As part of the Digitisation Fundamentals and their Application (aka digifun) course at the Digital Humanities Summer Institute I have been learning the basics of the digitisation process for a range or media types. I have very little experience with the fundamentals of digitisation, I have only previously worked with the end product. IT felt that that I was missing so much by not understanding the processes involved. The DHSI course in digitisation is the perfect opportunity for me to learn more.
Thanks to Anne, I have a mini project to practice my new found understanding for the digitisation process. My task for the week is dealing with early printed book facsimile pages and thinking about the best way to digitise them.
Title pages from some early printed books and one entire 19th century book (missing its boards). The aim is to digitise the title pages for use in Historical Bibliography module at UCL with students for the quasi facsimile (title page facsimile) practice.
First thing we were taught to think about is how the images will be used. Images designed for print, for the web or for archival purposes are all very different. For the purpose of my historical bibliography project the images are required for printed teaching materials as well as web images.
- Imaging for Print – in order to print a digital image, you need to ensure that you have a high resolution image. The two things to consider are the physical print size and the resolution.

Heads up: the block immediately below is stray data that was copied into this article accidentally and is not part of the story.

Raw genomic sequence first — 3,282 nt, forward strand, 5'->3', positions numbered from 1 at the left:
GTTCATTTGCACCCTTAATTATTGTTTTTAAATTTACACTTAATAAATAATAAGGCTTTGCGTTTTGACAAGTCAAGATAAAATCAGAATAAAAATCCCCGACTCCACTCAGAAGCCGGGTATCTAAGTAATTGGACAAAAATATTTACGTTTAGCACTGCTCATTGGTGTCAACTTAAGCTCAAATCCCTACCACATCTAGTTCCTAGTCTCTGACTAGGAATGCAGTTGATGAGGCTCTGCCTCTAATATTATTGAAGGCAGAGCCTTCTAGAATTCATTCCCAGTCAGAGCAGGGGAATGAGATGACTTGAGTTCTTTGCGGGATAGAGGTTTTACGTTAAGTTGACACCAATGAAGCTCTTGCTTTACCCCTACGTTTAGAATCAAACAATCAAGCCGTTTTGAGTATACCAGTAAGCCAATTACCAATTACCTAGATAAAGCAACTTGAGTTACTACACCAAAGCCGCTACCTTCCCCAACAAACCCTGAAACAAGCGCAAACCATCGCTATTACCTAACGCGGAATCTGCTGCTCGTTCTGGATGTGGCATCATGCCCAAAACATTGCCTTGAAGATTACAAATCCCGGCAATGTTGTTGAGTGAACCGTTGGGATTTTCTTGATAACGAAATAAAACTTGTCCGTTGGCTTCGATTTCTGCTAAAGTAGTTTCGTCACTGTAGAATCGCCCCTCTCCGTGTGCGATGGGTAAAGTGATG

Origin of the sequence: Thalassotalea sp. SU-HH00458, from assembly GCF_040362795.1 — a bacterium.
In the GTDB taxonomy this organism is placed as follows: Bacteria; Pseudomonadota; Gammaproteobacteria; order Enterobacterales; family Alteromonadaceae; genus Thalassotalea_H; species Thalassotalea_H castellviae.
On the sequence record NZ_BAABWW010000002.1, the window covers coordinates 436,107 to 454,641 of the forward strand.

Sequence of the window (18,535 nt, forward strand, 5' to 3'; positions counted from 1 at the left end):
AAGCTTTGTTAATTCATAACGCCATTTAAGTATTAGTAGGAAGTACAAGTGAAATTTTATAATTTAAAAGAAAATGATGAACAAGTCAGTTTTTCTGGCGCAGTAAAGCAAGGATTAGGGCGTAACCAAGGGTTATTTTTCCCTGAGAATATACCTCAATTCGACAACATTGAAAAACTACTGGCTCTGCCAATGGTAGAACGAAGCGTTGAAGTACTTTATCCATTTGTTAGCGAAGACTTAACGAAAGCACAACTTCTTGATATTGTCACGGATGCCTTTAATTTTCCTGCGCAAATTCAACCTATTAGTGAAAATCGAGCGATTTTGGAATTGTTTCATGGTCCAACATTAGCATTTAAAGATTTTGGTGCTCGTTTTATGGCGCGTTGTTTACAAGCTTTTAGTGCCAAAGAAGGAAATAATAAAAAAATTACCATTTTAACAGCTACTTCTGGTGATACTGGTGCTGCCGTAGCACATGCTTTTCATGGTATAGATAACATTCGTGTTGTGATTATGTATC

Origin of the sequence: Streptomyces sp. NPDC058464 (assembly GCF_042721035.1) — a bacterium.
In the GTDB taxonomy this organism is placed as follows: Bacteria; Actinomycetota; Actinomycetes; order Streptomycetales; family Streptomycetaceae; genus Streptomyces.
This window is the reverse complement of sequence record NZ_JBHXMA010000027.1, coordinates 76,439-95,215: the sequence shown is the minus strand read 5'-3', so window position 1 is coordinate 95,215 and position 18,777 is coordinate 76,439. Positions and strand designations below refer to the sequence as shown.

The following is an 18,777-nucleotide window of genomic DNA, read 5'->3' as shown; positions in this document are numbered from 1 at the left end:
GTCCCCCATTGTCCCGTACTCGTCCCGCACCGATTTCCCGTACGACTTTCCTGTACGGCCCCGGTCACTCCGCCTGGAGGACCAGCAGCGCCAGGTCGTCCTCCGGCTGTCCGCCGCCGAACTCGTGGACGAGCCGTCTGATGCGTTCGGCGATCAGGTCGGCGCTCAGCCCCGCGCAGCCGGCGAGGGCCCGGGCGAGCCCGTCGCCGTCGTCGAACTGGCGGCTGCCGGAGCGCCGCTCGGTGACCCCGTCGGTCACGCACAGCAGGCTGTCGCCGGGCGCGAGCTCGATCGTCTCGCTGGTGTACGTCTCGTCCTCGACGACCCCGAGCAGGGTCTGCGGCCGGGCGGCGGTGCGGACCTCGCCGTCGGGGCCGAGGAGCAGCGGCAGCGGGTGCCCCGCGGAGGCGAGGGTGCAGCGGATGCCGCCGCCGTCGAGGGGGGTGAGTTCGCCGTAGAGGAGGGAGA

- Imaging for the web – for easy viewing images files should be in JPG or GIF, which are lossy and compressed. Aim to balance image quality with size.
There are two options for capturing visual media, objects, documents etc: Flatbed scanning and digital Photography.
Today I experimented with digital photography. Using a octopus like contraption which amounts to a camera mount and a bunch of lightbulbs. Looks evil, but is actually quite easy to use.
Photography techniques may be more useful when you are working with delicate materials, 3D objects or massive materials like maps. What I liked about the digital photography techniques is that there is an element of trial and error at get the right combination of camera, settings and lighting.
Some points to note:
- try to control lighting conditions as much as possible
- experiment with different combinations of cameras, lighting, resolution and file formats until you find one that is adequate.
- the settings to take a good image of one document might not be right for a different document.
One thing that was really apparent is depending on lighting you can see a lot of ‘phantom’ text or images from the other side of the page coming through. So my thing to try tomorrow is to use a black poster board to try and diminish the phantomness.
It’s strange digitisation appears to be quite a straight forward process, but its such a steep learning curve when you are starting from scratch.